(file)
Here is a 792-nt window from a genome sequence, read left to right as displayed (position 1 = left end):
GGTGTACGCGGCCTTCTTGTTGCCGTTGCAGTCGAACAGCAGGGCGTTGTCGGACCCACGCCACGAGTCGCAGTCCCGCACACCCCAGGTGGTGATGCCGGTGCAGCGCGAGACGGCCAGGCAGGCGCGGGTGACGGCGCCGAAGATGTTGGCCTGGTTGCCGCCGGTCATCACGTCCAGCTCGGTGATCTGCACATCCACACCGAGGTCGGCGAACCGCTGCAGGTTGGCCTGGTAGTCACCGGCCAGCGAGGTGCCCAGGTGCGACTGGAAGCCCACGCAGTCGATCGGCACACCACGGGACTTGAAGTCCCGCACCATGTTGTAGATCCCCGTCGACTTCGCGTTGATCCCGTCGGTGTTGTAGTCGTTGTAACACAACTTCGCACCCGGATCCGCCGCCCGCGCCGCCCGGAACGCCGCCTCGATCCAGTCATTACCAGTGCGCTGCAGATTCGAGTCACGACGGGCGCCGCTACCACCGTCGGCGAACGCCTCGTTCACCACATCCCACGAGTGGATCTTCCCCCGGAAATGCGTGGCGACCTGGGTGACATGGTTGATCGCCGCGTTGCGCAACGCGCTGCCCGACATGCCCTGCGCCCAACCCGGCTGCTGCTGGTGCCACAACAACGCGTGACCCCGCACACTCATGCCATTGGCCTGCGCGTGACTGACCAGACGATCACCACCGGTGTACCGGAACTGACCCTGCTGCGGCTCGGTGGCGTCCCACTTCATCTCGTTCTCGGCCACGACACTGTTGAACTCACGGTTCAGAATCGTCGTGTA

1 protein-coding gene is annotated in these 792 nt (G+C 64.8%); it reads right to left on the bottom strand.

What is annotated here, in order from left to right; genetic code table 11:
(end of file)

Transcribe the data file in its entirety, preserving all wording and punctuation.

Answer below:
Here is a 792-nt window from a genome sequence, read left to right as displayed (position 1 = left end):
GGTGTACGCGGCCTTCTTGTTGCCGTTGCAGTCGAACAGCAGGGCGTTGTCGGACCCACGCCACGAGTCGCAGTCCCGCACACCCCAGGTGGTGATGCCGGTGCAGCGCGAGACGGCCAGGCAGGCGCGGGTGACGGCGCCGAAGATGTTGGCCTGGTTGCCGCCGGTCATCACGTCCAGCTCGGTGATCTGCACATCCACACCGAGGTCGGCGAACCGCTGCAGGTTGGCCTGGTAGTCACCGGCCAGCGAGGTGCCCAGGTGCGACTGGAAGCCCACGCAGTCGATCGGCACACCACGGGACTTGAAGTCCCGCACCATGTTGTAGATCCCCGTCGACTTCGCGTTGATCCCGTCGGTGTTGTAGTCGTTGTAACACAACTTCGCACCCGGATCCGCCGCCCGCGCCGCCCGGAACGCCGCCTCGATCCAGTCATTACCAGTGCGCTGCAGATTCGAGTCACGACGGGCGCCGCTACCACCGTCGGCGAACGCCTCGTTCACCACATCCCACGAGTGGATCTTCCCCCGGAAATGCGTGGCGACCTGGGTGACATGGTTGATCGCCGCGTTGCGCAACGCGCTGCCCGACATGCCCTGCGCCCAACCCGGCTGCTGCTGGTGCCACAACAACGCGTGACCCCGCACACTCATGCCATTGGCCTGCGCGTGACTGACCAGACGATCACCACCGGTGTACCGGAACTGACCCTGCTGCGGCTCGGTGGCGTCCCACTTCATCTCGTTCTCGGCCACGACACTGTTGAACTCACGGTTCAGAATCGTCGTGTA

1 protein-coding gene is annotated in these 792 nt (G+C 64.8%); it reads right to left on the bottom strand.

What is annotated here, in order from left to right; genetic code table 11: